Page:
Across the East Valley this week, educators, school leaders, elected officials, family and friends expressed their sorrow upon hearing about the death of Eddie Basha, Jr.
Basha died Tuesday at the age of 75. The man behind the growth of Bashas’ grocery stores also took a role in public leadership, even running for Arizona governor in 1994.
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A strong public advocate of education as displayed by his many years of service in various elected and appointed positions, Basha made an impact on East Valley and Arizona schools, leaders say. He encouraged everyone, from school board members to teachers and parents, to demand the best out of students and schools.
Veteran Chandler Unified School District board member Bob Rice said when he was first elected several years ago,
ago, he sought out Basha to get his thoughts and ideas.
“I think he really impressed upon us to have high standards and expectations,” Rice said. “He acknowledged we had a good district, but that it was something that needed support and nourishing and good leadership to maintain.”
Friends and supporters say the most influence Basha had was behind the scenes — quiet work he did that few knew about.
“I just think he was born with a deep understanding and compassion for children. He never waivered from his belief that children were the future and it was our responsibility as adults to take care of them,” Chandler Superintendent Camille Casteel told the Tribune this week. “For as long as I’ve known him, Eddie’s carried that banner that children are our most precious resource.”
Casteel’s tie with the Basha family goes decades deep as her father worked for Basha more than 50 years. In fact, Casteel is named after Eddie Basha’s aunt, Camille. Basha helped Casteel get her first interview in the Chandler Unified School District in 1971, when teacher positions were scarce.
Basha knew the importance of education, Casteel said, but he also understood that it is hard to teach a hungry child.
“He had a strong belief that to expect a child to learn when they weren’t feeling well or well fed was so ridiculous, he flew us down to Tucson in his corporate jet to look at a school-based clinic. He said, ‘You know what? We need to do this in Chandler,’” Casteel said.
Out of that idea, the San Marcos Resource Center was born, a one-room outlet that provided food, clothing and medical care to students in some of the poorest neighborhoods of Chandler. Today, it’s grown into its own free-standing building and has been renamed the Chandler CARE Center. Through the donations of time and money from professionals and organizations, the center provides free medical, dental, counseling and social services.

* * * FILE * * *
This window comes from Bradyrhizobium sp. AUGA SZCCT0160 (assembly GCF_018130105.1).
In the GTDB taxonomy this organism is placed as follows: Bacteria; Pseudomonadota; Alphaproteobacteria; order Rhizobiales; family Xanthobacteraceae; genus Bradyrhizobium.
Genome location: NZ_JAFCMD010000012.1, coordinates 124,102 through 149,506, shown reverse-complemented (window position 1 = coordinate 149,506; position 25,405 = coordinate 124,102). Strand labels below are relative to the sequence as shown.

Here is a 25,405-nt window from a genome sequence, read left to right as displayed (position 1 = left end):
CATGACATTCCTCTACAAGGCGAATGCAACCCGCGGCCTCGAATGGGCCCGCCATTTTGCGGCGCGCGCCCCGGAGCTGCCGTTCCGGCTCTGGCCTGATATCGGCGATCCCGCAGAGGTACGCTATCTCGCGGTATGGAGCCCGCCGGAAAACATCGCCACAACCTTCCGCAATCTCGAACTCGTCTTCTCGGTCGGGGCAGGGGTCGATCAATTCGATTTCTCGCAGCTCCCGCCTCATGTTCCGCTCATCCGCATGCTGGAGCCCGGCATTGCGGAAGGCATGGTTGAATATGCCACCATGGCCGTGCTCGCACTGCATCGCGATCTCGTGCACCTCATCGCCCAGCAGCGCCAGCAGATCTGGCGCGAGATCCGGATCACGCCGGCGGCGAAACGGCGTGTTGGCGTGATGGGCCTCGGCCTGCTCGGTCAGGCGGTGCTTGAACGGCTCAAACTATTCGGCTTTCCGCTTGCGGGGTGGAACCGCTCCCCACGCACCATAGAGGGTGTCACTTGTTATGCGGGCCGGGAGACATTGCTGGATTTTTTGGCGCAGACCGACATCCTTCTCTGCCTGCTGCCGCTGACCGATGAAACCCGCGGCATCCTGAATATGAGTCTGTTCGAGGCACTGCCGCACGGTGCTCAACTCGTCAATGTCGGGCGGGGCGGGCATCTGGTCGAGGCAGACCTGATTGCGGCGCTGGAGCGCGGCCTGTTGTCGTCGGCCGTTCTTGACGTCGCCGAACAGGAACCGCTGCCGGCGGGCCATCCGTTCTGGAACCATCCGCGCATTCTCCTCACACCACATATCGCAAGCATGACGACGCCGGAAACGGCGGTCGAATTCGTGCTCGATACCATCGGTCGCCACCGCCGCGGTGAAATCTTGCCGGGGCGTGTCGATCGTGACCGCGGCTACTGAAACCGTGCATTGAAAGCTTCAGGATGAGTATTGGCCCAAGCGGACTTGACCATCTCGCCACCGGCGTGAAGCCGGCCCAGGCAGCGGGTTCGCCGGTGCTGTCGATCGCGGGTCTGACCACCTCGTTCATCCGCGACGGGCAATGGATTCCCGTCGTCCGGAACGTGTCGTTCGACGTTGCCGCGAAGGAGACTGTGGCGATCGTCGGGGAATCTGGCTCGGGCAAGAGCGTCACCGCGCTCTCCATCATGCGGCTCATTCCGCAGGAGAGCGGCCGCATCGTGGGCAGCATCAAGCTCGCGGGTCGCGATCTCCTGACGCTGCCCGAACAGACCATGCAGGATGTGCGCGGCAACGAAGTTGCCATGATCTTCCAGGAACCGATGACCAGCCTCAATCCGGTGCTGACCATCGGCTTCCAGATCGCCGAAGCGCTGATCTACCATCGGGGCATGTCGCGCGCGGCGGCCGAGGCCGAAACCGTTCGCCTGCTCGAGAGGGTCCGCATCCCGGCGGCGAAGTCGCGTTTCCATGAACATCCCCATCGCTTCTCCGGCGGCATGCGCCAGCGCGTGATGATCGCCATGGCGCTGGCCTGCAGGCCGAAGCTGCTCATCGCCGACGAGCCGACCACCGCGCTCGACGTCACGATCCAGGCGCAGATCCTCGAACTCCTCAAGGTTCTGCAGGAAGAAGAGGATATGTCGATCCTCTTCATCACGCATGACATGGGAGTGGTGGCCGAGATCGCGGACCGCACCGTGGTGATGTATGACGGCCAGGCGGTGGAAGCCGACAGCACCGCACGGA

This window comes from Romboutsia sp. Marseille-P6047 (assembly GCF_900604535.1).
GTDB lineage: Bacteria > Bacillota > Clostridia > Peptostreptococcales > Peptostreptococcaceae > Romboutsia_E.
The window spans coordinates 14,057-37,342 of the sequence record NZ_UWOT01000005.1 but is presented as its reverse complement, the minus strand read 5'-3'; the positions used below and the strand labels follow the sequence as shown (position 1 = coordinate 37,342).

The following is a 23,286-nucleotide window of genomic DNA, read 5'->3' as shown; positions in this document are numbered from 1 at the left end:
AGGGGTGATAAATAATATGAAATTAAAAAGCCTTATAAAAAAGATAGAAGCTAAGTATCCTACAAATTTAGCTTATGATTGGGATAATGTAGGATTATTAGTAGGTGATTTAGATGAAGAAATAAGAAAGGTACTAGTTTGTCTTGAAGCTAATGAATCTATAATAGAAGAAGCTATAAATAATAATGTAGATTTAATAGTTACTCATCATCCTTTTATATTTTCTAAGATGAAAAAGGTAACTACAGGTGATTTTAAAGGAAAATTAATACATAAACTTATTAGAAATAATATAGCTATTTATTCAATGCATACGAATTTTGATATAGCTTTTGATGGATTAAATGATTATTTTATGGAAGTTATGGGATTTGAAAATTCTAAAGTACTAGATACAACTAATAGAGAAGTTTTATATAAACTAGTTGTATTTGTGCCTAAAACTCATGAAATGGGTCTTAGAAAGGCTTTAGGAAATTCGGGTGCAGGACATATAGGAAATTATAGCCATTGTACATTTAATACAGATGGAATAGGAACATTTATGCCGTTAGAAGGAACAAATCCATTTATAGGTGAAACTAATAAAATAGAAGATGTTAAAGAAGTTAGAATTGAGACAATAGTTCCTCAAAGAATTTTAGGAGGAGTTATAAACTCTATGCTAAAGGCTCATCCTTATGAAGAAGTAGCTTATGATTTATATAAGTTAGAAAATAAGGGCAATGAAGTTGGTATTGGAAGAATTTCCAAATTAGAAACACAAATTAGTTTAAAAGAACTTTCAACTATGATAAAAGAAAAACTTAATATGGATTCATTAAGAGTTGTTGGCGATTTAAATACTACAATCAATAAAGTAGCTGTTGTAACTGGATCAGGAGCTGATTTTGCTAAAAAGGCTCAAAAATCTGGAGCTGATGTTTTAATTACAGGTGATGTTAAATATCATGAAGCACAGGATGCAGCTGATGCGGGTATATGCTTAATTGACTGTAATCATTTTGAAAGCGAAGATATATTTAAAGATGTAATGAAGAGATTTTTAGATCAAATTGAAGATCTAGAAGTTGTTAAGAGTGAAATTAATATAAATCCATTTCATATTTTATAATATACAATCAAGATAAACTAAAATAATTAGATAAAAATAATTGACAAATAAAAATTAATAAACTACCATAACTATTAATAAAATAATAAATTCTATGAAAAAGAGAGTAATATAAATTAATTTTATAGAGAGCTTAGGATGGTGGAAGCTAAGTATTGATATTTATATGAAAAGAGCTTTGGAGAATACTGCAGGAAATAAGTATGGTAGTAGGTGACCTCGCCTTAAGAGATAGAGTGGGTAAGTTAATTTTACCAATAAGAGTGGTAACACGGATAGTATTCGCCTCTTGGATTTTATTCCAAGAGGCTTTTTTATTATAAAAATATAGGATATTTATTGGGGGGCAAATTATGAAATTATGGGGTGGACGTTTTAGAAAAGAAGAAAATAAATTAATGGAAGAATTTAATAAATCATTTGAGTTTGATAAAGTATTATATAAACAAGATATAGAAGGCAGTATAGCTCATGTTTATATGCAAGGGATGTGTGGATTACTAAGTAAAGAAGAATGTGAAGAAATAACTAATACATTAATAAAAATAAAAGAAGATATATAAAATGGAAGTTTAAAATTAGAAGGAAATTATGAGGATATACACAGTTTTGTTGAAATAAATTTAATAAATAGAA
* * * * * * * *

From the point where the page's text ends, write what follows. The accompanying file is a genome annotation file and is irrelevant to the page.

Basha also knew that some children wouldn’t express a need. So quietly, he gave district leaders a credit card to purchase coats or shoes for children who showed up without them. And Basha expected it to be used.
“He would call when there were no charges and say, ‘There really isn’t one child who needs a jacket or a coat?’” Casteel recalls.
Basha’s roots in Chandler go deep. A graduate of Chandler High School, he raised his family there, spent three terms on the Chandler Unified School District governing board and kept the Bashas’ Grocery Stores headquarters in the city.
In the 1980s, seeing the strong hand of Phoenix on state politics and leadership, Basha brought together a group of East Valley business leaders to help usher in a new influence. That group — some say it called itself the “Elephants Across the River” — formed the beginnings of The East Valley Partnership.
“Eddie Basha has had, not only in Chandler, but he has had a very strong, lasting effect,” said Roc Arnett, president of The East Valley Partnership, which recently celebrated 30 years of cooperation among business, community and school leaders.
“He and his wife, Nadine, single handedly put together First Things First. They went and got the funding to support the initiative on the ballot and it passed.”
Again, Basha’s love and concern for children rose to the front as he helped bring about First Things First, a voter-approved initiative to fund early childhood development and health programs in the state. The measure passed in November 2006.
There was no sitting on the sidelines for Basha. Arnett said in a 2004 video created about Basha when he was honored by the East Valley Partnership, Basha told everyone to, “get involved.”
“He gives advice to people — to those who are listening — to become involved, become acquainted with the issues ... He lived by that mantra. He brought people together for causes,” said Arnett.
Involved, Basha was. Not only was he elected to the Chandler school board, but he was appointed to the state Board of Education and the Arizona Board of Regents, which oversees the state universities.
The Chandler school district bestowed the Basha name on two schools. First, Basha Elementary in honor of the family and then, in 2003, Basha High School, in honor of the man. In December, the Arizona School Boards Association gave Basha the Barbara Robey Lifetime Achievement Award.
“He epitomized the belief that people need to be educated, that your only way out of poverty was education. He felt so strongly that education be equal access to everyone, that everyone was entitled to an experience that would allow them to improve themselves so they could be contributing members of society,” Casteel said. “The loss of Eddie Basha is a profound loss for me personally and also for the Chandler district and the entire community.”
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